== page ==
“We had 16 with DIPP, four with the department of explosives, and two at the political level, but to no avail,” Poddar says.
Poddar and his team even consulted with lawyers and came up with draft proposals for regulations. They consulted with Anirudh Rastogi, founder of the law firm Ikigai Law, and came up with legal proposals to present to different members of the ministry.
“The US, UK, and South Africa are three countries which are leaders of model rocketry today, and they are easy to model after,” says Poddar. “The US flies more than 16 million model rockets. If the product is commercially available, people will buy it. No matter what kids want to be when they grow up, they are always interested in rockets.”
But Poddar doesn’t blame the government too much for the lax attitude. Model rocketry doesn’t get votes or have big social impact. Besides, start-ups aren’t held in the best regard by government officials, he says.
In future, how regulations come about depend on where flying is allowed. The Department of Explosives is the only one that will ultimately deal with regulation, with little or no involvement from any other bodies like the Airports Authority of India or the Defence Research and Development Organisation.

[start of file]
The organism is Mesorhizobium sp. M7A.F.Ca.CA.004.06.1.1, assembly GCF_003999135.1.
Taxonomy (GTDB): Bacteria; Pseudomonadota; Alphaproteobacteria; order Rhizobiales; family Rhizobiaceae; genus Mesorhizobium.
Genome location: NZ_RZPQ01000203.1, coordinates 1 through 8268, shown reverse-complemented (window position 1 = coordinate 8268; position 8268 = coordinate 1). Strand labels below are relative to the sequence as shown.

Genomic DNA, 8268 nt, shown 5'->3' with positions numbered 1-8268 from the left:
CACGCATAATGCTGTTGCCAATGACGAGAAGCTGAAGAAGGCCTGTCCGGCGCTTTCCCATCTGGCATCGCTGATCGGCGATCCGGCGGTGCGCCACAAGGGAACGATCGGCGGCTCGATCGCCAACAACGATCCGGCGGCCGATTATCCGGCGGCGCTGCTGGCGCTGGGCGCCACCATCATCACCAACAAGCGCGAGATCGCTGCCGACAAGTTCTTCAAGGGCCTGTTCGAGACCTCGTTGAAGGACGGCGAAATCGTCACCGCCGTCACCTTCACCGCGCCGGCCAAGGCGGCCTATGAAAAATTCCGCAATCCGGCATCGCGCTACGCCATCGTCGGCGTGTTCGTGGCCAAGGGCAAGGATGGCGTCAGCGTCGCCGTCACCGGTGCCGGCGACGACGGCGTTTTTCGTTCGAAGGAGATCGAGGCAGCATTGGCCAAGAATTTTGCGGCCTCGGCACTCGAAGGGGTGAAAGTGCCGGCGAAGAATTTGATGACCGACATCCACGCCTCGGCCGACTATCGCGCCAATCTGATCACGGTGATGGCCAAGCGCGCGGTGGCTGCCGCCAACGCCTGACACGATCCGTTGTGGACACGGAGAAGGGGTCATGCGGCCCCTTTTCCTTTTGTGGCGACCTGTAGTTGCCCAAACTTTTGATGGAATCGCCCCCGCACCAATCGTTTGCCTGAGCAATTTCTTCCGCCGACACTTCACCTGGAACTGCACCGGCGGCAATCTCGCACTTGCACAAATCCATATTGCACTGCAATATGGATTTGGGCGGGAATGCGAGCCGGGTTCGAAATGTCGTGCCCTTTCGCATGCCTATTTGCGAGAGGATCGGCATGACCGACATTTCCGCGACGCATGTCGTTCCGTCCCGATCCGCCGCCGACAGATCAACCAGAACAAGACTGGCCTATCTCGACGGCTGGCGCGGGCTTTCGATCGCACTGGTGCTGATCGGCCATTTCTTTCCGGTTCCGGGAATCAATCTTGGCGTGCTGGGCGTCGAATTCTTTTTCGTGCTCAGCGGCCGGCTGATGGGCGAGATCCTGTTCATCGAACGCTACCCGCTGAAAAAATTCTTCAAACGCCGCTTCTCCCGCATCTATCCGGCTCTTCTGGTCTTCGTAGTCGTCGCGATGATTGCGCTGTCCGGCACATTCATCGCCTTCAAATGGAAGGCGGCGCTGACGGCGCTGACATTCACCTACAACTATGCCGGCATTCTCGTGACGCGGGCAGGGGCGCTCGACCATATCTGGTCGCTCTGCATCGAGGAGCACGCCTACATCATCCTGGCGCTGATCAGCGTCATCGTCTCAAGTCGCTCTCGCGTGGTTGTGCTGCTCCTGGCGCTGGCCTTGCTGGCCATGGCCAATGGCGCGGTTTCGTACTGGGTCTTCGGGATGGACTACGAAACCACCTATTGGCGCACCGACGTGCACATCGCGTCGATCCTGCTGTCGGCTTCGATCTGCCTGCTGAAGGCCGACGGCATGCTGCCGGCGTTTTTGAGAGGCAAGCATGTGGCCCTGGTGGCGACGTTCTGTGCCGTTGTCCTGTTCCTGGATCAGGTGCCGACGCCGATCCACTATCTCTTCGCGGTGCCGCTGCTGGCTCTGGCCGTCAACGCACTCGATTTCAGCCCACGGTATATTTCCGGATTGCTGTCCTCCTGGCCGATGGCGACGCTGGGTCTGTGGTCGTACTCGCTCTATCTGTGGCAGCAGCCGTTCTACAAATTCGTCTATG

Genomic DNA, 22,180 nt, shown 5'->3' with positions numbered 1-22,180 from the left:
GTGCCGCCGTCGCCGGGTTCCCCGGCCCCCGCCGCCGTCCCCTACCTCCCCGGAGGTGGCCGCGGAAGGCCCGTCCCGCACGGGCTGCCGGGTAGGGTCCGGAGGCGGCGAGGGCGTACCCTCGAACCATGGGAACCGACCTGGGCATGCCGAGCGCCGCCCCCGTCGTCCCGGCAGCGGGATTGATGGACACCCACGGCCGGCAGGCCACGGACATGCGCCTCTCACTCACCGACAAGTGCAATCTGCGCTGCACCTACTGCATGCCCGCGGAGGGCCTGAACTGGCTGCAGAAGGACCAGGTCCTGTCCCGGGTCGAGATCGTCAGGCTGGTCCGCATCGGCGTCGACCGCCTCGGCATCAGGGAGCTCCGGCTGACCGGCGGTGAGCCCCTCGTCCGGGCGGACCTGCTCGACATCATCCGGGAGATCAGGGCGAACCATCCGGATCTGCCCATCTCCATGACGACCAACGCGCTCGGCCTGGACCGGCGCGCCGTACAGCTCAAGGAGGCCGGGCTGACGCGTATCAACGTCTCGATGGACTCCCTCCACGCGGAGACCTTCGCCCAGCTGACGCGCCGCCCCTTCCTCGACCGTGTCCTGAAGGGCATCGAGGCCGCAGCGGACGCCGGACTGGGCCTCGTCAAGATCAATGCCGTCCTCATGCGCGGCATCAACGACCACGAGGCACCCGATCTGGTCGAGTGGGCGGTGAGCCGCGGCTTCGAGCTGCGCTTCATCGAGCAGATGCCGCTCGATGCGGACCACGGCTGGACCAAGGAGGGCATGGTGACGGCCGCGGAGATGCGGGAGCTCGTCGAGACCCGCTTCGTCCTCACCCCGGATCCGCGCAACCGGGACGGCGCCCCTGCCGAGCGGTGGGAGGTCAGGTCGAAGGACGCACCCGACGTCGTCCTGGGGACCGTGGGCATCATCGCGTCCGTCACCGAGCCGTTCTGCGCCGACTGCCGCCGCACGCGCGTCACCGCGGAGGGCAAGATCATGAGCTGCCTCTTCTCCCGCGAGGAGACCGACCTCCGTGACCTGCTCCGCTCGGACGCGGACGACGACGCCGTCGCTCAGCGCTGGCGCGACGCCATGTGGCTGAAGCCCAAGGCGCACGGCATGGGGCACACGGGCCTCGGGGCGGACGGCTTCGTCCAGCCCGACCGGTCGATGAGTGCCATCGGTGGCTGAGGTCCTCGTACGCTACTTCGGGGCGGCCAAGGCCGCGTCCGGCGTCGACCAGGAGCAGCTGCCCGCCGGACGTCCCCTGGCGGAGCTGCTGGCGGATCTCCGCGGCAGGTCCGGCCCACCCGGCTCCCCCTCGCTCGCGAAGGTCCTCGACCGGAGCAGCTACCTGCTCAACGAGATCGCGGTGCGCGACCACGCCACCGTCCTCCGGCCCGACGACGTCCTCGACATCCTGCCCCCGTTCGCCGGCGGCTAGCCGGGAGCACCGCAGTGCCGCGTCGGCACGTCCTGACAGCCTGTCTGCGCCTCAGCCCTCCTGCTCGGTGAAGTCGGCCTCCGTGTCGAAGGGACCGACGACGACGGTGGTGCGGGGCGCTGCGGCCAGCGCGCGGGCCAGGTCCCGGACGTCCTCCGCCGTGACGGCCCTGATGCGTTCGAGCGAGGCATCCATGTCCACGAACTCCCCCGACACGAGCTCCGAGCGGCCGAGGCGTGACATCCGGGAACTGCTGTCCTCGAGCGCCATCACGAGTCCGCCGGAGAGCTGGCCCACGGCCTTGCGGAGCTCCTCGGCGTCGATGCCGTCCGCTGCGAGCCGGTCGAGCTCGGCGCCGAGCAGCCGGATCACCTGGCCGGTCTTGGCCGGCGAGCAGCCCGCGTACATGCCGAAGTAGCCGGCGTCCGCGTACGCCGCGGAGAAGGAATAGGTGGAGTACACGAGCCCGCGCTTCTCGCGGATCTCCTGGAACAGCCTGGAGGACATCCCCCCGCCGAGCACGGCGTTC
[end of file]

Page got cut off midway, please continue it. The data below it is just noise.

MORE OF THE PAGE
There are quite a few model rocket-makers in India, with at least 14 groups/companies who are direct competitors to Rocketeers, who are attempting to commercialise their product.
Some of them procure Diwali rockets, remove the “black powder lifting charge” or the fuel from it, and then fit it inside model rockets made of paper or cardboard. This is called the Typhoon Rocket and is how model rocket-makers typically start off.
But such methods are not reliable when it comes to mass production for commercial purposes.
“To make a reliable product, you need to do R&D on it. And for that, you need manufacturing units. Which brings you straight back to regulations,” explains Poddar.
Before commercialisation and manufacturing, the design of the product is important. It needs to be reliable and commercially viable, says Poddar. And that requires market research and tenacity to stay in the scene for several years, listening to consumer demands and building prototype after prototype.
“We found a vendor who was willing to make fuel cartridge casings for us. When I went to him for the first time and explained our product to him, his first question was ‘how much quantity?’ I said maybe a 1,000 pieces. He laughed in my face and asked me to get out,” Poddar recalls.
A black powder manufacturing unit, even a small one at a firework factory for example, makes 2.5 lakh cartridges per month. Needless to say, machinery is not allowed — everything is handmade, and this is just the smallest unit.
Bigger units tend to create 17 to 18 lakh catridges. And this is the scale that model rocket fuel will need to operate on because such factories are the only places the fuel can be produced.